The crucible furnace is the easiest method of melting iron. Figure 1 shows details of the arrangement and the different parts of a crucible furnace, using the induced or "natural" draught method. Figure 2 showing the forced draught method has, in addition, a blower, operated by a hand-wheel or motor. Figure 1: Crucible Furnace (Induced draught)
Equipment required for induced draught method A. B. C. Crucible (salamander pot) Stool Fire-bars To be purchased. Made of a special composition of clay, carbon and silicate. Suggest original purchased, replacements from used crucibles Originals of steel bar obtained from local metal merchants. Replacement bars of cast iron, which are more durable, as shown in
Iron foundry basics
D. E. F. G. H. I.
Ash pit Refractory Chimney Tongs Sliding cover Fuel
Fig. 4. Part of construction Made from local clay, which would be cheaper to obtain and be immediately available for any repair required. Constructed of local clay or used kerosene drums, the bottom sections to be lined with clay. Can be purchased along with salamander pot, or made by local blacksmith. Local refractory stone Charcoal obtained locally is recommended. Other fuels such as coal, coke, oil, etc., can be used.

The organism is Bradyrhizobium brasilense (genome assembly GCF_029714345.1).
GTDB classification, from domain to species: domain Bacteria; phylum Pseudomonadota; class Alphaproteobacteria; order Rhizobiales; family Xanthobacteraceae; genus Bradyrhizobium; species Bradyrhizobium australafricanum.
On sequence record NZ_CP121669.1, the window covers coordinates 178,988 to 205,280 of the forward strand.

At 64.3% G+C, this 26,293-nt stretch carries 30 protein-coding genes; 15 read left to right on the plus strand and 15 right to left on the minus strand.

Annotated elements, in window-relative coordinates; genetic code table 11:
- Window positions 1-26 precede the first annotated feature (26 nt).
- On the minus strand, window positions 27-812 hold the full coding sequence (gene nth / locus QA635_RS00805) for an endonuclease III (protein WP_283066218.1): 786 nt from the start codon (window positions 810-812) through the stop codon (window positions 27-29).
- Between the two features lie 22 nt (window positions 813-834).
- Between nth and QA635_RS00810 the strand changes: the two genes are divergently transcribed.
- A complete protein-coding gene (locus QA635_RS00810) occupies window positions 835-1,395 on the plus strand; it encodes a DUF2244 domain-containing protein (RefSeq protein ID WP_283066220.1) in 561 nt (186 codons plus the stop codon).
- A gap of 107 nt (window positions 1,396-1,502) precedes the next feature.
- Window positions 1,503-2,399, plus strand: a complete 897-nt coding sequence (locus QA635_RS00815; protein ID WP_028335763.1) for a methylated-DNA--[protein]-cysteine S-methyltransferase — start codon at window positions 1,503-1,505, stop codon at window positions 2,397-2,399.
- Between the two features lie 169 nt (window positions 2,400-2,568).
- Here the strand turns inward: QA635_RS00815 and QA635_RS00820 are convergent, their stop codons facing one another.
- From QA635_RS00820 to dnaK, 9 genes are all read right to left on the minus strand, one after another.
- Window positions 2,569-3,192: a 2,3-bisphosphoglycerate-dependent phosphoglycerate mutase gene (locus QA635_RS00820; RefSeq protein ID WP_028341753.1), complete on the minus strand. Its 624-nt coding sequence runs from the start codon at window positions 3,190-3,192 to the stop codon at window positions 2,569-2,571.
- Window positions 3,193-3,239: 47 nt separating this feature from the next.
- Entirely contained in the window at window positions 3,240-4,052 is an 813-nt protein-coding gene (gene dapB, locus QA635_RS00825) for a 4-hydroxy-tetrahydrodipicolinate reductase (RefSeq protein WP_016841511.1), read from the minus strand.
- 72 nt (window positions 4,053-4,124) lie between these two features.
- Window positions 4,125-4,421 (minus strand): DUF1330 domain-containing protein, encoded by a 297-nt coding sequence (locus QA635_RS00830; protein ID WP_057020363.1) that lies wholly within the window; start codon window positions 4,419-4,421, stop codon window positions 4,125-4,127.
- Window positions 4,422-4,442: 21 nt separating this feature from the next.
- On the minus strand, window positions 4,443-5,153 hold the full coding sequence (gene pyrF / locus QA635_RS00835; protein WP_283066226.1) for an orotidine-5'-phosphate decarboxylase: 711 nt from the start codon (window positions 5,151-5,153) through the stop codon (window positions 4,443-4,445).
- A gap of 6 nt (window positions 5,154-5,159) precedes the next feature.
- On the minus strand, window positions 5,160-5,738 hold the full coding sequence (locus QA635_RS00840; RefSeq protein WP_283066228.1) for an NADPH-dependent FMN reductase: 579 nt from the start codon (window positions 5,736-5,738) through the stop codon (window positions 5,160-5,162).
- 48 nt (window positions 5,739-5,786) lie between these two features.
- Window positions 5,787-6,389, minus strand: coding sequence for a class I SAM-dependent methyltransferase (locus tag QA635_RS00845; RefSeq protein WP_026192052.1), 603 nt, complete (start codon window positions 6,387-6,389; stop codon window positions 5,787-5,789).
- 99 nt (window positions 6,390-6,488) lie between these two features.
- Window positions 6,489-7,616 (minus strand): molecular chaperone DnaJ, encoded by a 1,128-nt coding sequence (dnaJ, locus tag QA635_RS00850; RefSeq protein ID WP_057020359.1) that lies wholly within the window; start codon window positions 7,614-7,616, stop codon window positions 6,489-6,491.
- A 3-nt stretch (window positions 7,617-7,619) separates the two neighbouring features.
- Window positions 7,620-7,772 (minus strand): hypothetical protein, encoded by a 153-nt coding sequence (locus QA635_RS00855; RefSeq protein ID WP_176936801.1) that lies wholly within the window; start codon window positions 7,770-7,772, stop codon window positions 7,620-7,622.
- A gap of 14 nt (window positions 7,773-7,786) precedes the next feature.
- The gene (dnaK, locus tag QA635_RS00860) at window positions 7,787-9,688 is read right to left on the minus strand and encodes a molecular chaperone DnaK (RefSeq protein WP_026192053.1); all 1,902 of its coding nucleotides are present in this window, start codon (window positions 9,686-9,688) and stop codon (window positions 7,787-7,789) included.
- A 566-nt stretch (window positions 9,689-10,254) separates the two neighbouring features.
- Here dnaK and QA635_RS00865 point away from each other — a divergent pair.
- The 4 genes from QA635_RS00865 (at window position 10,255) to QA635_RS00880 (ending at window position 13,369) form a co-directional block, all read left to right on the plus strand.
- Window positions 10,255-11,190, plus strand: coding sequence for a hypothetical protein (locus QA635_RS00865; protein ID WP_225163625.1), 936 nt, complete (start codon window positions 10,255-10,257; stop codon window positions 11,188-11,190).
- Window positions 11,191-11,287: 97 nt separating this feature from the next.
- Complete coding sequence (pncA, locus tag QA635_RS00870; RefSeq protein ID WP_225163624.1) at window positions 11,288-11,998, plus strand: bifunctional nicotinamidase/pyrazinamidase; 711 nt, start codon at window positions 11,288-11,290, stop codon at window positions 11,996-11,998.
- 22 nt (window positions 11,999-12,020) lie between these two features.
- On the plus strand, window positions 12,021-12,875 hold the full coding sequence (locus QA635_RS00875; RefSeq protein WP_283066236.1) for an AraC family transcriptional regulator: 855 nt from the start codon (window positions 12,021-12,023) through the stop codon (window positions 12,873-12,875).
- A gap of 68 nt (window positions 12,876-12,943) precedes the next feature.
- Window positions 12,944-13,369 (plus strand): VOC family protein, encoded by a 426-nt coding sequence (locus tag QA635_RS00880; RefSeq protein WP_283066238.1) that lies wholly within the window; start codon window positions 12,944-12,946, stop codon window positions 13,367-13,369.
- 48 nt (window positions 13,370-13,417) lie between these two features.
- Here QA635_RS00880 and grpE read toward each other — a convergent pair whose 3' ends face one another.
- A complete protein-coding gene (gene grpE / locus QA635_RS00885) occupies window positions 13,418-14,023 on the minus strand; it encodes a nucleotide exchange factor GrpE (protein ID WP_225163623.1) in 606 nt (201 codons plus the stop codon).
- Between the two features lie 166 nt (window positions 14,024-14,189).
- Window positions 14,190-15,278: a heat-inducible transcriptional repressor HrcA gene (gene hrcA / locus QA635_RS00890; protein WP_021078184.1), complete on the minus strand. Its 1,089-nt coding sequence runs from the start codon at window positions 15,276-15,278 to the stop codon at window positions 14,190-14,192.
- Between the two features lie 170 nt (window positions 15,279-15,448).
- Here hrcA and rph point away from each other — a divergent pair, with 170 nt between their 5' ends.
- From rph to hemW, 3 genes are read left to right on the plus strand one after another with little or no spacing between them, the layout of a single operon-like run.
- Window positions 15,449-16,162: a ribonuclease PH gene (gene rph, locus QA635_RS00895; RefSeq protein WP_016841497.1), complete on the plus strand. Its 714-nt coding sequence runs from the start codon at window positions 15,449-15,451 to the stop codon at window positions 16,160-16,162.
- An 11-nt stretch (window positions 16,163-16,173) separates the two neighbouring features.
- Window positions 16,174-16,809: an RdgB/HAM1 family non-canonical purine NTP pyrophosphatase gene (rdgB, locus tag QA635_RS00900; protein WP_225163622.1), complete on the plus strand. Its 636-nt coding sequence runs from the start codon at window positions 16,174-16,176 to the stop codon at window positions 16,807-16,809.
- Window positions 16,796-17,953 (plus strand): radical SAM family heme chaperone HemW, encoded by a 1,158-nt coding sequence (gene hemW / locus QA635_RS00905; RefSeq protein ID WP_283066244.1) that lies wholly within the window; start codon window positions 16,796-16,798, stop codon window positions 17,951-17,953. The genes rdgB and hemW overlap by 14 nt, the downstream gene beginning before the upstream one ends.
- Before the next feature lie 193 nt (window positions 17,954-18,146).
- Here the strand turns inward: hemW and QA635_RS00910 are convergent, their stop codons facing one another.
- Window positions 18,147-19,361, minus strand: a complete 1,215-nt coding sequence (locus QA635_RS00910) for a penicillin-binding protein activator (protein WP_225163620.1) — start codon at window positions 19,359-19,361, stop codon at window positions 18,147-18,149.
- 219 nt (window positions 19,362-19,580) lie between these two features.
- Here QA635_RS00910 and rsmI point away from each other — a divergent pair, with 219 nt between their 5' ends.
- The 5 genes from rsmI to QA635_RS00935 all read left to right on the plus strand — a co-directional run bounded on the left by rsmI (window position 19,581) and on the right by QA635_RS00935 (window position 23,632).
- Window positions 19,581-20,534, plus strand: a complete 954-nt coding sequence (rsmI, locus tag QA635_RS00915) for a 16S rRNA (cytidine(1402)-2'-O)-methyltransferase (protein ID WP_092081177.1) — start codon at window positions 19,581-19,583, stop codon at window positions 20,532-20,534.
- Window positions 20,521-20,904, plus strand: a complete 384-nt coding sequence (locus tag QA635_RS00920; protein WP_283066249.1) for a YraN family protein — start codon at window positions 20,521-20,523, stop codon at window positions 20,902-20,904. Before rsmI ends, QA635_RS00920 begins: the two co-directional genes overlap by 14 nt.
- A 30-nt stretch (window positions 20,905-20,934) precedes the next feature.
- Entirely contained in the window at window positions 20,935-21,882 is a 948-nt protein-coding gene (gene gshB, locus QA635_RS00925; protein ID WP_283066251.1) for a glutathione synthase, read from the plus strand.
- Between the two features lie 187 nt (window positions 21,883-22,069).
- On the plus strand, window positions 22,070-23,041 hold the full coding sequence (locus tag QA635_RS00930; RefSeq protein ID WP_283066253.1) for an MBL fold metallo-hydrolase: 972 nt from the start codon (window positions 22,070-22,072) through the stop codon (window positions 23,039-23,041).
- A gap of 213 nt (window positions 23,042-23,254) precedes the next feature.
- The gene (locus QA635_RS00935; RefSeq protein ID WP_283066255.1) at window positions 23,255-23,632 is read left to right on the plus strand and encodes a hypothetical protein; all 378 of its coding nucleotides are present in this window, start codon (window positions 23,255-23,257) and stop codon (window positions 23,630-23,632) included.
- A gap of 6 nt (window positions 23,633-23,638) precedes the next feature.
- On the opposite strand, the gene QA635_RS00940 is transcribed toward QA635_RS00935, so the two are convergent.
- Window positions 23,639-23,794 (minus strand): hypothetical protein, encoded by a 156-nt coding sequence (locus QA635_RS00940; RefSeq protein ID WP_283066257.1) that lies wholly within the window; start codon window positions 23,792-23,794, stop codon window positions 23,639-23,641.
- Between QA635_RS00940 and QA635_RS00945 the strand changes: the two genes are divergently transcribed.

Figure 2: Crucible Furnace (Forced air)
Additional equipment required for forced-air system Blower or Fan Handwheel or Motor Damper Purchased (possibly locally) together with suitable drive belts. Probably obtainable locally, handle to be added. To drive blower, Instead of operating manually with handwheel. Pulleys for motor and blower shafts required, together with suitable drive belts (V belts) Obtained and made locally.
If an increased melting capacity is required, a cupolette can be used (Figures 5, 6 and 7).
Iron foundry basics